Thanksgiving evening, we are visiting my cousin and her family. The Patriots vs. Jets games starts. We groan when the Patriots fail to score in the first quarter. Worry creeps in. This game might not go so well. My cousin’s son turns his Patriots jersey inside out and there is talk of linking arms (for field goals only). We talk about what else we do to help the Patriots win. My ten-year old daughter pipes up, “If you want something good to happen, you have to think of kittens.”
We laugh, and then shrug, why not? We all think kittens.
And the second quarter begins. The Patriots score three touchdowns.
We will now think of kittens every time we watch a Patriots game.
The things we do for good fortune.
Fans wear a particular shirt (or turn them inside out), eat certain foods, or sit in a specific chair on game day to somehow help their team win. Even the athletes, themselves, have their rituals. During a 16 game winning streak, the New York Giants wore the same clothes in each game without washing. They feared if they changed clothes, they would lose.
And these (sometimes) bizarre behaviors do not just happen with sports. Writers have their own rituals to keep the words flowing. Ernest Hemingway had to write standing up, Truman Capote had to lie down. Phillip Pullman only writes with a ballpoint pen on A-4 lines paper with two holes (not three). Dan Brown uses an antique hour glass and stops writing after 60 minutes to do calisthenics. Victor Hugo wrote in the nude, a practice he used not necessarily to invoke the muse, but rather to keep himself from leaving his house. It was the only way he could make himself stay inside and write.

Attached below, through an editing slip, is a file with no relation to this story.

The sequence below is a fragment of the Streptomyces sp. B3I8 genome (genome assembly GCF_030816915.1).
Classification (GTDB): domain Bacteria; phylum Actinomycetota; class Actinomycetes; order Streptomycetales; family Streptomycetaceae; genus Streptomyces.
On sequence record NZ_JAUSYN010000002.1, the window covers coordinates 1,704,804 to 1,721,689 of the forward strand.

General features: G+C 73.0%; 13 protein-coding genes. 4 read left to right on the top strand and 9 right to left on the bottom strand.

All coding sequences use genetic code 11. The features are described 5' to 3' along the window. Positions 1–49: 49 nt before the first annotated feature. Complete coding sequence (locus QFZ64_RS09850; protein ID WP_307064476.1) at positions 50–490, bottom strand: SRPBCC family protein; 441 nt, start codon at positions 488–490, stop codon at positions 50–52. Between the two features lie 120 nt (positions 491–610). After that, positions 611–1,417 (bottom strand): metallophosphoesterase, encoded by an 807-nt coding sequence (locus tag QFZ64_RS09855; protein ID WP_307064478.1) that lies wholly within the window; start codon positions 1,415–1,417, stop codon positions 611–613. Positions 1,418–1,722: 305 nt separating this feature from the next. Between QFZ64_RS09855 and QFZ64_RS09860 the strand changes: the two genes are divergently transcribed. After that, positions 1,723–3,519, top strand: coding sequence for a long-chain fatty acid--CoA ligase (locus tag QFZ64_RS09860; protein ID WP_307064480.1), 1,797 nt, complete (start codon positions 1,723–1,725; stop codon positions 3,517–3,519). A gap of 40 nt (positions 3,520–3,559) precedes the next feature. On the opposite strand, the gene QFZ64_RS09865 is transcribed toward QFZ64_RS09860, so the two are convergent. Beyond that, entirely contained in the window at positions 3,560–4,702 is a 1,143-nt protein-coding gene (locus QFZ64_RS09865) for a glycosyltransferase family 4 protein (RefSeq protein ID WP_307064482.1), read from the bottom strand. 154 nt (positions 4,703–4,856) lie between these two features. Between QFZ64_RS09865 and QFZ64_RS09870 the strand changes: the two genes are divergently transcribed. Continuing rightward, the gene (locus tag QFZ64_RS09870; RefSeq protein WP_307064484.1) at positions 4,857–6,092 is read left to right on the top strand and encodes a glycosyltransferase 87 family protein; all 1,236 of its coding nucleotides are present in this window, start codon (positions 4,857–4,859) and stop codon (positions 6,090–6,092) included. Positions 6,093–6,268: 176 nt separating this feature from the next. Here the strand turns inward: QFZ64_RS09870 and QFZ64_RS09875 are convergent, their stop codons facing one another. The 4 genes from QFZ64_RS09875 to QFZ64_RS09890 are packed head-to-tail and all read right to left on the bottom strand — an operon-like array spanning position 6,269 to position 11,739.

Rituals give us a sense of power. We do what we have to do (or rather what we think we have to do) in order to give ourselves the illusion of control in an unpredictable world. A silly as some rituals may seem to be, we do them because we believe they work.
I do not have any ritual for writing, though I do prefer to use a roller-tip pen. Something about the way it glides better over paper gives me the sense that my thoughts can flow just as freely. And I do like to keep my clothes on. I’ll plan to wear them the next time I send a manuscript out to an agent or publisher, and of course, I’ll be thinking of kittens.